The club said that “all involved” were “wholly unimpressed and saddened by the unprofessional and ludicrous actions taken, which seem intent on discrediting and damaging individuals at the club,” calling them “entirely un-necessary,” which was perhaps open to misinterpretation. But Pannu’s financial allegations were “categorically refuted.” Blues Trust, meanwhile, wrote in impressive detail to Shaun Harvey at the Football League’s “Operations centre,” a role which, given Harvey’s adjacency to Ken Bates’ “operations at Leeds United, could be seen as the height of irony. They cited the “evidence” just made “available” by Pannu, and the League’s regulations, to demonstrate that Yeung was “convicted of a dishonest act” and therefore “subject to a disqualifying condition” which prevented him legally “exercising an element of control over a club” or “having the power to determine or influence” club management.

They claimed Yeung was a “shadow director,” defined in legislation as “a person in accordance with whose directions or instructions the persons constituting the management of the club are accustomed to act.”  With Carson’s 21-year-old son Ryan on Blue’s board, it was easy to demonstrate that he at least had been “accustomed to act in accordance with” Carson’s directions since he was in nappies. They quoted Pannu (“the different views that Carson have to those now controlling the board”) to demonstrate “an element of control over the affairs of Birmingham City.” Blues Trust have since launched an “e-petition against Pannu’s board re-election,” which at the time of typing had 1,500 signatures. Pannu’s “tenure,” they said, had been “fraught with issues” including his “excessive remuneration.” And he lacked “leadership and…respect for the club’s true custodians – the fans.” Pannu’s re-election, they concluded, “will see a return of the issues,” adding: “We need to send a clear message to major BIH shareholders in Hong Kong that the re-election of Peter Pannu is not only damaging for the club but also damaging for their own business interests.”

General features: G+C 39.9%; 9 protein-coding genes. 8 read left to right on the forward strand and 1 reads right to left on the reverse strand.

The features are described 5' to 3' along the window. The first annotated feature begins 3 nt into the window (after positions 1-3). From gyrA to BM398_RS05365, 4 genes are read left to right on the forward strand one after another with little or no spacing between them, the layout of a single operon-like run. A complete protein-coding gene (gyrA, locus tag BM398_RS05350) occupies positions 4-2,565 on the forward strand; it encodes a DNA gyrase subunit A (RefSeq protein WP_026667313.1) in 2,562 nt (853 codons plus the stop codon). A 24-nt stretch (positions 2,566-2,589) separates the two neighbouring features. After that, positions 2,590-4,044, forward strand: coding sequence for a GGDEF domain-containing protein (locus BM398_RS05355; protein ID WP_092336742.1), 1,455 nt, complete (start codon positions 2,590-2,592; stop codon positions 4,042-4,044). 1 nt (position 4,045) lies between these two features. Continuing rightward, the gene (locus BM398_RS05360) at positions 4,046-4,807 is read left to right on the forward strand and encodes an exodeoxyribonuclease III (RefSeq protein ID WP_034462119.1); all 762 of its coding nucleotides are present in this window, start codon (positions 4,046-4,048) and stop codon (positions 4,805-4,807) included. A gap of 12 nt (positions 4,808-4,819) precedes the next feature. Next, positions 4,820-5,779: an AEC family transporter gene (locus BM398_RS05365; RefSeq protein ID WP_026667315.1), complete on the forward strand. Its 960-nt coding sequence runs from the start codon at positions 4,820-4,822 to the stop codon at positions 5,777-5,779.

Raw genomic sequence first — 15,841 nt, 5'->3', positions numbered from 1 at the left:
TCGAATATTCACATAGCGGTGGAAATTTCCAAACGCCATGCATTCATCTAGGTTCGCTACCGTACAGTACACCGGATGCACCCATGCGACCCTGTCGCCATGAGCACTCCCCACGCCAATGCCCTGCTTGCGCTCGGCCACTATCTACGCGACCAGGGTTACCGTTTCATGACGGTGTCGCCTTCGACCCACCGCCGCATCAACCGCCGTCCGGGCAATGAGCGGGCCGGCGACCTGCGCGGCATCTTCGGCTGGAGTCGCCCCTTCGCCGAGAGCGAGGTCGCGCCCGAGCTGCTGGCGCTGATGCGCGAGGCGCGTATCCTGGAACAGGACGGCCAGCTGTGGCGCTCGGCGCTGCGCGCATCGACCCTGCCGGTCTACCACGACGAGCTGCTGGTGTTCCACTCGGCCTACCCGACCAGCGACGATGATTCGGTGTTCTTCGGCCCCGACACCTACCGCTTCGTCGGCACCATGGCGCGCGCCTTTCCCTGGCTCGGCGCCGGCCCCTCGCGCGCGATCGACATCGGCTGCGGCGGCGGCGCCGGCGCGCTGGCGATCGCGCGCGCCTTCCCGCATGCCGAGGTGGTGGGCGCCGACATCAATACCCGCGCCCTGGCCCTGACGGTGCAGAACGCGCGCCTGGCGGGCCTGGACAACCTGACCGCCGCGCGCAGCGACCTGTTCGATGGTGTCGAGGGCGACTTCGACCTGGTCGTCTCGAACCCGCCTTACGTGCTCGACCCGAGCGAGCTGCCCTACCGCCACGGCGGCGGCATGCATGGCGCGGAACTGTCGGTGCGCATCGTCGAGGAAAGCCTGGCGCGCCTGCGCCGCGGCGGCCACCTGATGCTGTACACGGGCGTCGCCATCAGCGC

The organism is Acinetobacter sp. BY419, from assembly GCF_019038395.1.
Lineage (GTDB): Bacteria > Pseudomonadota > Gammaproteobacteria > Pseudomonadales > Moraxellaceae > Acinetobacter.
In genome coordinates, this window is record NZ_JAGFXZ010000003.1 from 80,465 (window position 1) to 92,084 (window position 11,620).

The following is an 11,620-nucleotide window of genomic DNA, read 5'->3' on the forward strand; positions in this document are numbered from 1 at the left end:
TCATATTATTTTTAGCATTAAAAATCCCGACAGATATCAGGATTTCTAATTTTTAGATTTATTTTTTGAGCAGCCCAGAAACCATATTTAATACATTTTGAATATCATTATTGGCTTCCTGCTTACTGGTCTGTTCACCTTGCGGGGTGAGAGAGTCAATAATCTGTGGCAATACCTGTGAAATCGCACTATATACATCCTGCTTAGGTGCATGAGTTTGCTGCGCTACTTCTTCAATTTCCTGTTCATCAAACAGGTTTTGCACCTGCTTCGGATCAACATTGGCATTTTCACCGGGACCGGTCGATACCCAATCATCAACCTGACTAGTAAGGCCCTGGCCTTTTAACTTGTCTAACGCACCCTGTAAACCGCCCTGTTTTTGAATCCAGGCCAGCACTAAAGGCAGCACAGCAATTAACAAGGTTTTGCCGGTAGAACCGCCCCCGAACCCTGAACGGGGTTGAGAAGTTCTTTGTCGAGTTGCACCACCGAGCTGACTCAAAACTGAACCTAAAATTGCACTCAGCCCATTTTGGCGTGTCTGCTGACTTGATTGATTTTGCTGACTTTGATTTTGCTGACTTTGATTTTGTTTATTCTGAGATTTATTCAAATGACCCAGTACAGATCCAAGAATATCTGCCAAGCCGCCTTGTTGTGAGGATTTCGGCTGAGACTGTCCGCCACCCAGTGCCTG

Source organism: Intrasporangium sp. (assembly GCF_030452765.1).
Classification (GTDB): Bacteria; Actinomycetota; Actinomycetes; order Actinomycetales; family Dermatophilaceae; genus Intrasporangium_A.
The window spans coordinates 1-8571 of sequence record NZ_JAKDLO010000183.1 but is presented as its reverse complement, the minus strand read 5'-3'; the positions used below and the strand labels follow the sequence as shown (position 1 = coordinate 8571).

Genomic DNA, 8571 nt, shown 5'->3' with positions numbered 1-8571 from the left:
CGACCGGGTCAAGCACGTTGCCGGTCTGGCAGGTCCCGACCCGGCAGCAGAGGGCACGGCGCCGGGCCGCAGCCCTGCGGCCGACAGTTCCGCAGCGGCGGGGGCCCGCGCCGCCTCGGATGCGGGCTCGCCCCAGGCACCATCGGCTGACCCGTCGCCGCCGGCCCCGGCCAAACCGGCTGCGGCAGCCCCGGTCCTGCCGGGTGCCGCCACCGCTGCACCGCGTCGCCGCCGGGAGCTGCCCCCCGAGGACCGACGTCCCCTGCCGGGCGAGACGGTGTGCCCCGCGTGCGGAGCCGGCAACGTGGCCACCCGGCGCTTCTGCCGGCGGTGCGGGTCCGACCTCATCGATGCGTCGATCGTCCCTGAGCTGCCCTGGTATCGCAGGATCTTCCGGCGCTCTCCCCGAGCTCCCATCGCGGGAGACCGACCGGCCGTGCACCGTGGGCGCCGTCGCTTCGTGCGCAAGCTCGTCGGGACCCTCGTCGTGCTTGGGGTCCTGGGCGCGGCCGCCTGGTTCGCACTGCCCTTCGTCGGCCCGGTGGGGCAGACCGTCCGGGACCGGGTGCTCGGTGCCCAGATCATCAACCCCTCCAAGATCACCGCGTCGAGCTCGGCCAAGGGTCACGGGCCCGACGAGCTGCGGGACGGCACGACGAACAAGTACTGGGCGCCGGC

Despite these considerable and admirable efforts, it will be difficult to inspire either the League or BIH shareholders to take requisite action. Fans’ cynicism towards the League is all-too-well founded. Without legally-watertight foundations, the League have been desperately reluctant to act against owners – as exemplified by the pains taken towards even temporary action in such a superficially open-and-shut case as Massimo Cellino’s at Leeds… and the inability to pin anything significant on Bates over three decades. Certainly if lawyers can penetrate the dense legal jungle of Financial Fair Play regulations, they could run lanes through Football League regulations during a lunchtime pint. And Pannu’s “evidence” won’t even be that challenging…the board’s ability to block Wray’s takeover suggesting Yeung has no boardroom influence or control at all.

So Blues remain hamstrung by distant events and by the Premier League’s non-existent structural scrutiny of Yeung’s takeover in 2009 (though there’s no evidence that the Football League would have been more stringent). Worse, Yeung’s immediate legal future looks brighter, with a recent Hong Kong appeal court ruling enhancing his own appeal’s prospects. And Pannu’s survival instincts are powerful, especially when League regulations appear as unfit for purpose as he is.
“Difficult” is not, however, impossible. The more people who sign the Trust’s petition, the better…Blues fans or not. And Pannu’s recent social media forays exposed a man under pressure. It is not clear what BIH directors want for/from Blues. But Pannu proves that it is not always “the better the devil you know.”